Chesapeake Bay & Atlantic Coastal Critical Areas Protection Program. The law governing the Program requires that development projects within 1,000 feet of the tidal influence of the Chesapeake Bay meet standards designed to mitigate adverse effects on water quality, and fish, plant and animal habitat. Additionally, a buffer of at least 100 feet landward (from the mean high water line of tidal rivers, tributary, streams, and tidal wetlands) must be maintained wherever possible.

Each jurisdiction within a critical area develops and implements a plan to achieve the objectives of the Program, which is subject to review and approval by the Commission. Through their approved local critical area programs, local governments oversee implementation of the law. From the Commission, a local authority may request assistance in an enforcement action, or ask that the Commission chair refer an enforcement action to the Attorney General (Chapter 526, Acts of 2004; Code Natural Resources Article, sec. 8-1808.5). Annually, money is allocated in the State Budget for grants to assist local jurisdictions in implementing their programs.

In 2008, legislation strengthened the Program by giving the Commission more regulatory authority; updating critical area boundaries through the State Base Map Project, enhancing buffer and water quality protection; ensuring that growth allocation for new development is consistent with plans, environmental protection policy, and environmental impact processes; and toughening enforcement and variance provisions (Chapter 119, Acts of 2008).

Periodically, the Commission meets with the General Assembly's Joint Committee on the Chesapeake and Atlantic Coastal Bays Critical Areas to review the Program.

The Commission has twenty-nine members. Twenty-two are appointed by the Governor to four-year terms with Senate advice and consent. Of these, thirteen are elected or appointed local officials. Seven members serve ex officio. The Governor names the chair (Code Natural Resources Article, secs. 8-1801 through 8-1817).


The Fisheries Service plants oyster shells for propagation, transplants seed oysters on public oyster bars, and monitors blue crab movement to gauge fluctuations in annual harvest. The Service studies young fish annually to determine reproductive success; monitors anadromous fish reproduction and harvests; and supports striped bass hatcheries for research and restoration. Permits for aquaculture and scientific collections of fish and shellfish are issued by the Service, which also investigates disease and parasite infestations, develops and analyzes statistics for management decisions, and formulates management plans. Within existing habitat, the Service strives to provide maximum opportunities for public fishing while preserving and enhancing natural resources in Maryland (Code Natural Resources Article, secs. 4-101 through 4-1209).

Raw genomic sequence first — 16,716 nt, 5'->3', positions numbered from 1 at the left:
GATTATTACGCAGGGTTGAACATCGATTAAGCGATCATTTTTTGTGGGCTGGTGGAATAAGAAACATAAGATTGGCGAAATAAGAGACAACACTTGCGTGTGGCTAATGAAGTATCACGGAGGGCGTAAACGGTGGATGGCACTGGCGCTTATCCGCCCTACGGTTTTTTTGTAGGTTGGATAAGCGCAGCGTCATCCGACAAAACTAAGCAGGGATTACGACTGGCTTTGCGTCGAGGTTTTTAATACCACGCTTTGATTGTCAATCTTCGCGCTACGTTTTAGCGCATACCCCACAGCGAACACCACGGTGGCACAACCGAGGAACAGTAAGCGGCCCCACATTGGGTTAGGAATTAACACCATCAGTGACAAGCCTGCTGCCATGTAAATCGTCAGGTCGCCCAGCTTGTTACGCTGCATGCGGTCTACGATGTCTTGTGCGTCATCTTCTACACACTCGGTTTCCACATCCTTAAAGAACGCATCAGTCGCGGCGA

The Fisheries Service started in 1995 under the Resource Management Service. It formed from the merger of the Freshwater Fisheries Division and the Tidal Fisheries Division of the former Tidewater Administration.

Freshwater Fisheries Division. The Freshwater Fisheries Division organized in 1991. The Division protected, preserved, and restored the freshwater fish resources of Maryland. Through administration of the Fisheries Management and Protection Fund, the Division conducted scientific investigations and environmental review, propagated fish, and managed the nontidal finfish of the State.

Tidal Fisheries Division. The Tidal Fisheries Division traced its origin to the Commissioners of Fisheries created in 1874 (Chapter 150, Acts of 1874). In 1916, functions of the Commissioners of Fisheries were assigned to the Conservation Commission, which oversaw fish hatcheries (Chapter 682, Acts of 1916). The Conservation Department assumed fisheries duties in 1922 and was replaced in 1939 by the Department of Game and Inland Fish (Chapter 354, Acts of 1939). The Department was superseded in 1941 by the Department of Tidewater Fisheries, which became the Department of Chesapeake Bay Affairs in 1964 (Chapter 508, Acts of 1941; Chapter 82, Acts of 1964). That department, in turn, was replaced by the Fish and Wildlife Administration in 1970 and the Fisheries Administration in 1972 (Chapter 252, Acts of 1970; Chapter 348, Acts of 1972). In 1979, the Fisheries Administration reformed as the Tidal Fisheries Division of the Tidewater Administration. By 1984, the Division was renamed the Fisheries Division and, in 1993, it resumed the name, Tidal Fisheries Division. The Division in 1995 became part of the Fish, Heritage, and Wildlife Administration. Later that year, it joined the Fisheries Service. The Division preserved, enhanced, developed, and oversaw use of fishery resources in Maryland.

In 1995, functions of the Freshwater Fisheries Division and the Tidal Fisheries Division were assumed by the Fisheries Service. The Fisheries Service transferred from Resource Conservation to Aquatic Resources in May 2007.

In July 2011, aquaculture was redefined as an agricultural and fisheries management activity, and responsibility for aquaculture and seafood marketing transferred to the Fisheries Service in July 2011 (Chapter 411, Acts of 2011).

The Fisheries Service works through ten divisions: Aquaculture; Communications and Outreach; Cooperative Management Investigations and Fisheries Health; Estuarine and Marine Fisheries; Fisheries Marketing; Hatcheries; Inland Fisheries; Fiscal and Management Services; and Shellfish.